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06 November 2005

i should have readied myself

today i'd be checking out of the jolly jolly lester and moving north up the goan coast to the village of arambol. last night the woman at the front desk had asked me where i'd be heading today; after i'd replied she'd told me that a couple staying at the lester was also planning to travel to arambol and that if i wanted, we could split the cost of a taxi. i told her that i'd planned to take a bus (rs20 as opposed to a rs300 split for a taxi) and she proceeded to go into a five minute lecture about the downsides of bus travel and the amount of time it would take me. i was no stranger to the 'upgrade' dissertation; it became apparent that she knew the taxi driver very well. i thanked her and told her i'd think about it and would let her know the next morning (this morning).

while i was eating my breakfast on the front porch of the lester, a couple approached me and asked me if i was the other person with whom they'd be splitting the taxi.

'no, i actually need to go to mapusa first to get some money out of the atm before heading to arambol, so i'm just going to take the bus.' it was the truth. this morning i'd realized that my cash was running low and i knew that atm's were typically absent in the small goan villages. i planned to take a bus to mapusa and then another to arambol, most likely arriving two hours later.

i finished breakfast and waved goodbye to the jolly jolly lester, jumped on the scooter, and drove up the street to return it to the pack of scooter pushers. i asked if one of them could drop me off at the bus stand. as we sped away on the scooter, i should have readied myself for another upgrade dissertation, but as usual i was unprepared.

'business has been slow lately. how much will you give me to take you to mapusa and then arambol?'

'i'm just going to take the bus.'

'how much?'

'50 rupees.'

'50 rupees? come on. i get 300 to just go to arambol from here.'

'i can take the bus for 20.'

'but it will take three hours and the buses will be crowded.'

'i don't mind.'

'how about 300? for mapusa... we'll stop at an atm. then arambol.'

'i'll just take the bus.'

'okay. 200.'

i quickly converted to us dollars... about $5. was it worth $5 for the convenience of having this guy take me to an atm in mapusa and then continue to arambol? yes, [sigh]... it was. i couldn't dispute it.

'fine.' i always had mixed feelings about agreeing to an upgrade. the upgrades were always more convenient but it was difficult to shake the 'defeated' feeling of the haggle.

arrival in arambol. first impression: seemed more laidback than the other goan villages. i pulled out my map to try to get my bearings.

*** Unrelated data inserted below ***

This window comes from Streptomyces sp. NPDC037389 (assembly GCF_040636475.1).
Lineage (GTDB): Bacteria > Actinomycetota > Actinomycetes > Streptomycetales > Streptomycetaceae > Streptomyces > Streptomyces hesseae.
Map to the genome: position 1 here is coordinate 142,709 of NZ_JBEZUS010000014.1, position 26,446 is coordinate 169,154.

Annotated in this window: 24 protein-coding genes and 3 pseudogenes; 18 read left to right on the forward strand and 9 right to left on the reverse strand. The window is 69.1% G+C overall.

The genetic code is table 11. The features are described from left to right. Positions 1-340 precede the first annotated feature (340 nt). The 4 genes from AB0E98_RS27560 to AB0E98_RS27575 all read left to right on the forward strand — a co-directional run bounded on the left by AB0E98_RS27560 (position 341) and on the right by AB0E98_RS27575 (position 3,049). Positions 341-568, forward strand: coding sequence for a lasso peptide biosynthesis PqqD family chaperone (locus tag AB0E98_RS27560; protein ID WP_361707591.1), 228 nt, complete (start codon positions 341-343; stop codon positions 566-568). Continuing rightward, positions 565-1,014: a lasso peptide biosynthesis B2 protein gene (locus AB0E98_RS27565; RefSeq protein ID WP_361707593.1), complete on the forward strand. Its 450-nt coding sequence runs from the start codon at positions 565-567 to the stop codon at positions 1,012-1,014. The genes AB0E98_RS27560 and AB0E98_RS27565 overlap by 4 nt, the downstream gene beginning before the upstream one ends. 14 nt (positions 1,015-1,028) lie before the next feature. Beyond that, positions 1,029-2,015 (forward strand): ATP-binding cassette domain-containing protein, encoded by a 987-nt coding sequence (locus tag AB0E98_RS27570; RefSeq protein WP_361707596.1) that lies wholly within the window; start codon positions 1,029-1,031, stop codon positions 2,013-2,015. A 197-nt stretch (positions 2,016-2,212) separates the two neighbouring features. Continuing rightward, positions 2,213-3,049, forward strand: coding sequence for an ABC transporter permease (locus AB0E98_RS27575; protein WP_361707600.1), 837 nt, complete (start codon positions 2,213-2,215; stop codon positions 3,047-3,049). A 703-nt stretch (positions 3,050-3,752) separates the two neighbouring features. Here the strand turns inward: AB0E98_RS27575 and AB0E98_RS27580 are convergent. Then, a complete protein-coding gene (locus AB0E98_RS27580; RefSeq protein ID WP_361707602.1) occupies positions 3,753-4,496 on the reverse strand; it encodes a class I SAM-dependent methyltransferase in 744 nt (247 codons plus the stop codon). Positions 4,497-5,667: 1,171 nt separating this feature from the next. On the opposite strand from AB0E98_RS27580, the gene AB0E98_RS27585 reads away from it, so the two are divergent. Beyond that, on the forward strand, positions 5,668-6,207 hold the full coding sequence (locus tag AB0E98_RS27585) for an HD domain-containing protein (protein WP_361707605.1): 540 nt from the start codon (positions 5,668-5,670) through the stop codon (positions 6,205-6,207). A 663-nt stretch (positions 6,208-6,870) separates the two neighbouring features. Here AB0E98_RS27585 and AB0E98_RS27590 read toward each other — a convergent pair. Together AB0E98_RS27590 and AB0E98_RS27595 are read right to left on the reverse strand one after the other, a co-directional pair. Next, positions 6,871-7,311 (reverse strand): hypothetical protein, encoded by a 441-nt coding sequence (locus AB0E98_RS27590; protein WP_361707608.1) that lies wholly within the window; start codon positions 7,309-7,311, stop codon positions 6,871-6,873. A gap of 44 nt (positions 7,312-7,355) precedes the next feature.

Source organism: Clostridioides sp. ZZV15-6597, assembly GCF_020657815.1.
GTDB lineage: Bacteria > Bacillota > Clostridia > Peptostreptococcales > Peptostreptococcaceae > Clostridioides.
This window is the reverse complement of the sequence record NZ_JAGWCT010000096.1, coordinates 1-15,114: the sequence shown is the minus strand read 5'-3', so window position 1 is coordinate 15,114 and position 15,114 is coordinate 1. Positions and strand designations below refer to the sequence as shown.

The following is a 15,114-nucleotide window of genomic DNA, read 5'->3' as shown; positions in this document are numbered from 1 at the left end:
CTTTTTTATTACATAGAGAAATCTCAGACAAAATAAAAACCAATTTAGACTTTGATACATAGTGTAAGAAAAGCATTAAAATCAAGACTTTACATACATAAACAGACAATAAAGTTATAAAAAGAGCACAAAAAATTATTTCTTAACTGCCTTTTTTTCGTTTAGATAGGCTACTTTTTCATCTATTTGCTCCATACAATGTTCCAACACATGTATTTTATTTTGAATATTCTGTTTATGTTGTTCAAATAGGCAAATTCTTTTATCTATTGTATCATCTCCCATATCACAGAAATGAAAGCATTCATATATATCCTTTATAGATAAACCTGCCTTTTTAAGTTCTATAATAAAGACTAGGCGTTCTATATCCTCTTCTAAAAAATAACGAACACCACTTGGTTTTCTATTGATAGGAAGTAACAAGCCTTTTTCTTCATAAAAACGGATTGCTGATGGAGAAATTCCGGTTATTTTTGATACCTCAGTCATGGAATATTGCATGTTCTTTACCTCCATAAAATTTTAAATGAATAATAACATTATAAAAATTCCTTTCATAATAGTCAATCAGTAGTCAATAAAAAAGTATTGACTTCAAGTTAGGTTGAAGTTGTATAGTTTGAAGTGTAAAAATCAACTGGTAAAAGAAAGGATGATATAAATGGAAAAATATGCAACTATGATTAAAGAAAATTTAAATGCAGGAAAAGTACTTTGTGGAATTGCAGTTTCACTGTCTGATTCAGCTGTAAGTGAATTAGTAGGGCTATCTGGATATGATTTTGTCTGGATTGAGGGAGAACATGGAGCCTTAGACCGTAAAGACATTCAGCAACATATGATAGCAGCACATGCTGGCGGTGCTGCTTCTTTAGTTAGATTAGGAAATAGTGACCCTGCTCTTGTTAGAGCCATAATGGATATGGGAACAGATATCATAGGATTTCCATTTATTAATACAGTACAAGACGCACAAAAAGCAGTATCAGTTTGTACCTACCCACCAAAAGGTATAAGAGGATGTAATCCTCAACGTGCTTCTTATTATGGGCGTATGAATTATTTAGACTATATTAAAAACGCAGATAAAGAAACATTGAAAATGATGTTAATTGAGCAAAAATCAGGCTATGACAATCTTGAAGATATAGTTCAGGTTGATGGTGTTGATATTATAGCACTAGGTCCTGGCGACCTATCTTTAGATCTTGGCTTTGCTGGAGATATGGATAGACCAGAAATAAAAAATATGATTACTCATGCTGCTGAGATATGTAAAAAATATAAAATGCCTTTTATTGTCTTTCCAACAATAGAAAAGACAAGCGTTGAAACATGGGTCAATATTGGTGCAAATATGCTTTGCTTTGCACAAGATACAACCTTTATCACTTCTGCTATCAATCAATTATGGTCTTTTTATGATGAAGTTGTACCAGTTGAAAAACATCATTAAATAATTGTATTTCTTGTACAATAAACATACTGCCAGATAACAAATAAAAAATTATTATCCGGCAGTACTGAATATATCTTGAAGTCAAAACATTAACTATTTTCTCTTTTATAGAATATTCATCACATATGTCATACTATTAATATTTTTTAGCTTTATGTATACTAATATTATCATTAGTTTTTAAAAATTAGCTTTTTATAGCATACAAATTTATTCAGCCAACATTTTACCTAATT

'do you need a taxi?' i'm sure this guy had just seen me get off the scooter.

'no... do you know where priya guesthouse is? or ave maria guesthouse?' he pointed down the road and i was off. after a few more inquiries, i found a sign for 'piya guesthouse'... my guidebook had been wrong about the name. i turned from the main road and quickly caught up to a man walking the same route.

'are you staying at the piya guesthouse?' i asked.

'yes. nice place. very clean. i'll take you there.'

in the ensuing conversation, i learned that james from spain had a serious problem. he'd arrived in goa yesterday and had forgotten a bag in his hotel in mumbai. the bag contained 800 euro in cash, his passport, and his plane ticket home. wow. i wasn't sure how someone could forget something like that, but here he was. he had just gotten off the phone with one of the hotel staff who had confirmed that they had his bag. james was relieved but now had the issue of traveling back to mumbai to retrieve the bag. i wished him luck.

piya guesthouse, like the jolly jolly lester, was a bit of a village unto itself. jack, one of the friendly staff members, escorted me to a room which was nothing more than one of a series of bamboo huts constructed on the roof of a more permanent structure. rs100 a night... about $2.25 us. security was definitely a factor and i asked him if he had any rooms with lockable doors; he told me a room would be available for rs200 at 1700. great. i told him i'd be back at 1700. i loaded all security sensitive items into my small pack and locked up my big pack and then went out to explore the beaches.

my first impression was correct. the main street of arambol was lined with shops, but the salespeople seemed significantly less pushy and the overall feel of the village was the most laid back of any of the goan villages. i liked it immediately. i walked to the beach and relaxed at a small restaurant overlooking the water. at 1700 i returned and checked into my room, a clean and neat double with a palm tree view... and most importantly... no frogs living in the toilet.

posted by paul on Sun 06 Nov 2005 at 00:00:00 est (-05:00)

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